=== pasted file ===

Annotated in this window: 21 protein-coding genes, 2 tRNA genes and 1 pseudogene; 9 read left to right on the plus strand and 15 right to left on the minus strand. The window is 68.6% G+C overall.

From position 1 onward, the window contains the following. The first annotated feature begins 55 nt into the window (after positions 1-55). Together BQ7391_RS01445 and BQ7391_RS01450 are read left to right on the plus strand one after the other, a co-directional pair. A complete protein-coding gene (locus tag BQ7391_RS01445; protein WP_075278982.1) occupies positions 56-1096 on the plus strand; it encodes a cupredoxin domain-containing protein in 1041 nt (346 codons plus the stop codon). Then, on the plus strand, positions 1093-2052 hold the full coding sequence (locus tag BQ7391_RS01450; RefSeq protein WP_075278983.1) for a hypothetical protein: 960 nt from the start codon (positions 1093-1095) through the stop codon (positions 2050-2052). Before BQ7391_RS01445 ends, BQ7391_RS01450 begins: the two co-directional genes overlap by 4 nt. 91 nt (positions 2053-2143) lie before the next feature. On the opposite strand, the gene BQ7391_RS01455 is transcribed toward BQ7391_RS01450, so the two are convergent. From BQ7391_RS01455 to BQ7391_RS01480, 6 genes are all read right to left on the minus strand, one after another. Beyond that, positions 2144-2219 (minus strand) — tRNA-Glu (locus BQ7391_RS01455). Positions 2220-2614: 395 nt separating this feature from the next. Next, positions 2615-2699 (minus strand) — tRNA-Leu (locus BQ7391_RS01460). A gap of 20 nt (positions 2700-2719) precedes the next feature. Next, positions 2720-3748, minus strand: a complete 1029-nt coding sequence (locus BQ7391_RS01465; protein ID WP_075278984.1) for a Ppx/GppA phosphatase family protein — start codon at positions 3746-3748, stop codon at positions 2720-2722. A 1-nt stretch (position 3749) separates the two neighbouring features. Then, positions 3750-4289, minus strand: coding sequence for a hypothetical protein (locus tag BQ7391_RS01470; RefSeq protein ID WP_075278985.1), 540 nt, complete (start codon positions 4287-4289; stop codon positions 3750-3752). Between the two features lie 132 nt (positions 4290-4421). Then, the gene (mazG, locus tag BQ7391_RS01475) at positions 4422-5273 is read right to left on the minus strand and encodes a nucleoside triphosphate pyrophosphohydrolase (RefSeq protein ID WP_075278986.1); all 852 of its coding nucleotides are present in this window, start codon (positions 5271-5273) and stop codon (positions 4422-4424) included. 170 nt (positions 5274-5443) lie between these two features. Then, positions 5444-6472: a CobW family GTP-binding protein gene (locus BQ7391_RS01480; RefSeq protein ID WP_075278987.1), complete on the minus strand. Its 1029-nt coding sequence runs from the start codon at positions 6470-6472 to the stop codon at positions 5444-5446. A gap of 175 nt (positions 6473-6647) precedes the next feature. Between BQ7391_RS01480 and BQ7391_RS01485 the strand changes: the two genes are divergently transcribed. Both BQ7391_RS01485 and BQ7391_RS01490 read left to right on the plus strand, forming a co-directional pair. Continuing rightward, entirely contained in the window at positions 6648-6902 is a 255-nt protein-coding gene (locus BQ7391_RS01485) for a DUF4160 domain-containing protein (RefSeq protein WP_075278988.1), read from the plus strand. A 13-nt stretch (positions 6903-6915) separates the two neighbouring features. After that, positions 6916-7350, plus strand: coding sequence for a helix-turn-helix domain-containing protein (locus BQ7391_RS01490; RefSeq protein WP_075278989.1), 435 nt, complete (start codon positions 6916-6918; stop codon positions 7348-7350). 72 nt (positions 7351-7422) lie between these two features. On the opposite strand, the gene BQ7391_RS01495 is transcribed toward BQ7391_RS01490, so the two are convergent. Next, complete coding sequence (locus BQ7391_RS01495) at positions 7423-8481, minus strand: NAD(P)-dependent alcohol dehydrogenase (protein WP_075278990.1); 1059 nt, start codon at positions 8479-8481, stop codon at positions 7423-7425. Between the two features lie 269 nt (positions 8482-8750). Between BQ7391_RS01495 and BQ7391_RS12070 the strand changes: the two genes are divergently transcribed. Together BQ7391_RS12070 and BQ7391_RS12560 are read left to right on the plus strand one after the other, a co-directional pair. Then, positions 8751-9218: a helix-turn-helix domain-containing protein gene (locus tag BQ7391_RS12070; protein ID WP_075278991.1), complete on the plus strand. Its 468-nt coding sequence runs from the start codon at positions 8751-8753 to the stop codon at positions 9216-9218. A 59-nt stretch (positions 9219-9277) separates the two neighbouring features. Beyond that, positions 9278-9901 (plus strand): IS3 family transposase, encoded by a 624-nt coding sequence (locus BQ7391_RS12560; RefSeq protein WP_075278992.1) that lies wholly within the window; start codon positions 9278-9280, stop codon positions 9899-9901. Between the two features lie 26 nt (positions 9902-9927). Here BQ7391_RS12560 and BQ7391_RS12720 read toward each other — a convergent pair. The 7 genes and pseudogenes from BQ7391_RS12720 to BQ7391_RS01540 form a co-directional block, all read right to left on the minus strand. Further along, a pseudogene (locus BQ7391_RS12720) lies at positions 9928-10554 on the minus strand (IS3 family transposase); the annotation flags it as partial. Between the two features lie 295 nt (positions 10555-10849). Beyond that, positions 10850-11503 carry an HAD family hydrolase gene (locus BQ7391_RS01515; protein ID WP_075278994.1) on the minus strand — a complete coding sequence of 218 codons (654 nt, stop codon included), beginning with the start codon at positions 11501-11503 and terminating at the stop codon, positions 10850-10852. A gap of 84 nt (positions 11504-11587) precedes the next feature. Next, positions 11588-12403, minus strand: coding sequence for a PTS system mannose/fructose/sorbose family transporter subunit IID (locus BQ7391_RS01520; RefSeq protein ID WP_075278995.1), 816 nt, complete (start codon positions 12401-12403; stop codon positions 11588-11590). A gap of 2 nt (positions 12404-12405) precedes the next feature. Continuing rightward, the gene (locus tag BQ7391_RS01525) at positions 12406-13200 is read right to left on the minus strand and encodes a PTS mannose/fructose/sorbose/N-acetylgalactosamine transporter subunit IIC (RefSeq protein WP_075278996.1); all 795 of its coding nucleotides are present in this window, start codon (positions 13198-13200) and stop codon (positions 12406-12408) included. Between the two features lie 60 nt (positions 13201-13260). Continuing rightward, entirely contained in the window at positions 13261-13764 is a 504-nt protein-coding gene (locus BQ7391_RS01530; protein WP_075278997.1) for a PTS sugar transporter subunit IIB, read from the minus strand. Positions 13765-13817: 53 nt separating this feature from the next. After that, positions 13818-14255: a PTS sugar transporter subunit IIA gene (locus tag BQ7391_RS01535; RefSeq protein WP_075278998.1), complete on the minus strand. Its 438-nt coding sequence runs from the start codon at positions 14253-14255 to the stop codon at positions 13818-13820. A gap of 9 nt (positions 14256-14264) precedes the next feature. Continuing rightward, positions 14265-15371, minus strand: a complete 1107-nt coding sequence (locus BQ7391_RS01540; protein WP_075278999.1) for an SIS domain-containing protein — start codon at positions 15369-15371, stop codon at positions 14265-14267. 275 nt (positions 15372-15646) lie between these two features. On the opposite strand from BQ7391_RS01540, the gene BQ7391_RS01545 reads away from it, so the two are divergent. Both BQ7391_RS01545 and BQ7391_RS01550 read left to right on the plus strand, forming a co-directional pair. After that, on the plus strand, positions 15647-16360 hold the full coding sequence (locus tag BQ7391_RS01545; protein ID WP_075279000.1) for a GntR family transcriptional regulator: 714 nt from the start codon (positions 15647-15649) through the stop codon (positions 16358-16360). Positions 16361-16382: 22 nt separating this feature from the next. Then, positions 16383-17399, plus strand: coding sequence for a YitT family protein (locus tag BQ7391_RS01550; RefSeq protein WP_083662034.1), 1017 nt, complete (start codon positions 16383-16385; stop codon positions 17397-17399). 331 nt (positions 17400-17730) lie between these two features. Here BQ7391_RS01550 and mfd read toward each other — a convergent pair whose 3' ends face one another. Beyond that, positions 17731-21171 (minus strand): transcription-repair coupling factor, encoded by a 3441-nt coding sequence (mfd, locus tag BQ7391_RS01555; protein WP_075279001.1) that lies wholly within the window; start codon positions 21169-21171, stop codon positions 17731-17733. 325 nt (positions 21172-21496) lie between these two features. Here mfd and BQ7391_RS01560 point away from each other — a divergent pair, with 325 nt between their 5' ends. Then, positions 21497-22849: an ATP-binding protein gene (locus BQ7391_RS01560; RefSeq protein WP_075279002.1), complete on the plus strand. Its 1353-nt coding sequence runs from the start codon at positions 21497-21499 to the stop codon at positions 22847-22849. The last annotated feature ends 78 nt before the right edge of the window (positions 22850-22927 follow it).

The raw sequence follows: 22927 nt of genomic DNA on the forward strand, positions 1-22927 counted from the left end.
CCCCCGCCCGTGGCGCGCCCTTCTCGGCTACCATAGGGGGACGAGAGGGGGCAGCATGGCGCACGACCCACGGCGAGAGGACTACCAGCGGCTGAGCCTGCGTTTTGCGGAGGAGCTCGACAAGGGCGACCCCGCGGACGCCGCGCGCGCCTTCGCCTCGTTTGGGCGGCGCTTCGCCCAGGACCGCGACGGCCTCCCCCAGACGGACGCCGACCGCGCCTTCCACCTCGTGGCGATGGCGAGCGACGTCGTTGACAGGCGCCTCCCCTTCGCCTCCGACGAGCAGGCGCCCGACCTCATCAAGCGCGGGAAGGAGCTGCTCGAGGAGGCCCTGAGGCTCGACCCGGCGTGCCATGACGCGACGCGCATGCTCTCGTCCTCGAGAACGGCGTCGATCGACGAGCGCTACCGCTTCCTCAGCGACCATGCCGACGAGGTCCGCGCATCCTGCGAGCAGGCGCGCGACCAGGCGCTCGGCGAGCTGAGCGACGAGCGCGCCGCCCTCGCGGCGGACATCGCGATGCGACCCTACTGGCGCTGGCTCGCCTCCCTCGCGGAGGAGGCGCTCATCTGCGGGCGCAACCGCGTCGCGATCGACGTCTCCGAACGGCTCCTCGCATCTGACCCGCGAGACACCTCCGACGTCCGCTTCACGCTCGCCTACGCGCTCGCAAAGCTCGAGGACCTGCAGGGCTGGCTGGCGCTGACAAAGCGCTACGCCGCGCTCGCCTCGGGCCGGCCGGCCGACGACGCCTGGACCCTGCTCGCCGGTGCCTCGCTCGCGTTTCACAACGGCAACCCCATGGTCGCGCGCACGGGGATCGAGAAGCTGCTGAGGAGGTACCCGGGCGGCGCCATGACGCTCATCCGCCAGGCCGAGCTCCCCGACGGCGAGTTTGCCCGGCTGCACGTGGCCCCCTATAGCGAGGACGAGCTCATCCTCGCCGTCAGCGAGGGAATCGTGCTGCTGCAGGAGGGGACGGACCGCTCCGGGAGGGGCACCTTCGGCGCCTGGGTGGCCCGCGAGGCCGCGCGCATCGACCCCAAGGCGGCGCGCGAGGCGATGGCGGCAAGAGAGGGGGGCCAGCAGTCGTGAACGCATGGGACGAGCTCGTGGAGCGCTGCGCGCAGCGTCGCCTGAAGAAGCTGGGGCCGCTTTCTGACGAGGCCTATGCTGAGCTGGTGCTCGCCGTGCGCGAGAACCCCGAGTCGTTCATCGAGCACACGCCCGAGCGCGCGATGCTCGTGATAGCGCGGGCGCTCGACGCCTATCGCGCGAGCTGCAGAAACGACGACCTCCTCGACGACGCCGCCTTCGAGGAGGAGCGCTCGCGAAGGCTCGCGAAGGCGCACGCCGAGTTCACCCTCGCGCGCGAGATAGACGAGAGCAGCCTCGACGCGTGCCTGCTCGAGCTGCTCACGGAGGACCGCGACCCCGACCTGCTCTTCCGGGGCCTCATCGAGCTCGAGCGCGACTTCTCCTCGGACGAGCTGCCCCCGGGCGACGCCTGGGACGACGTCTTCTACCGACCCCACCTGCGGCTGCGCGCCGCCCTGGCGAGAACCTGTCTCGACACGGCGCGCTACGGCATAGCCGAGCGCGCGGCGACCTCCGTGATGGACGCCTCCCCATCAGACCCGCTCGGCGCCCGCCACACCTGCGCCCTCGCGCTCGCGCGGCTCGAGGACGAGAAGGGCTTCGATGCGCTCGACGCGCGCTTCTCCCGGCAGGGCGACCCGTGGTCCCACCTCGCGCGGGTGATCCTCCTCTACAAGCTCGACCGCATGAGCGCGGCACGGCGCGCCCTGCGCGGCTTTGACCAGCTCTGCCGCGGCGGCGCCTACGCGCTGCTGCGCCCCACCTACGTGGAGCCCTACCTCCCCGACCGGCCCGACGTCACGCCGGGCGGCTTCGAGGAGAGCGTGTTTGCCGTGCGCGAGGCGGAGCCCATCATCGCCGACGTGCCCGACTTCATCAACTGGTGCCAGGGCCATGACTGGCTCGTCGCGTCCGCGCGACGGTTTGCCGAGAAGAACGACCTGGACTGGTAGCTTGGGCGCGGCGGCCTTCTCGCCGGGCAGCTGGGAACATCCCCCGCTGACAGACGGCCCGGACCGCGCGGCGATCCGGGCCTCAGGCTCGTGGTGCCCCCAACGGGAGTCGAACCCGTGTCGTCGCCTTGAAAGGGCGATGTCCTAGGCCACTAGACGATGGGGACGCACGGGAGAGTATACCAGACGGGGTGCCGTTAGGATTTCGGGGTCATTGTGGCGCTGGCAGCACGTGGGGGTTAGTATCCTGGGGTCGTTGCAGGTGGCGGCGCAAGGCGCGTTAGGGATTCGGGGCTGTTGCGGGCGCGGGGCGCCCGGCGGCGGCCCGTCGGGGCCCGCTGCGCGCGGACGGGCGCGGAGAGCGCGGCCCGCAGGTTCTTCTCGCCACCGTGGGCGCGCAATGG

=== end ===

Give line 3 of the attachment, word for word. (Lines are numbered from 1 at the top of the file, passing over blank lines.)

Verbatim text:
The raw sequence follows: 22927 nt of genomic DNA on the forward strand, positions 1-22927 counted from the left end.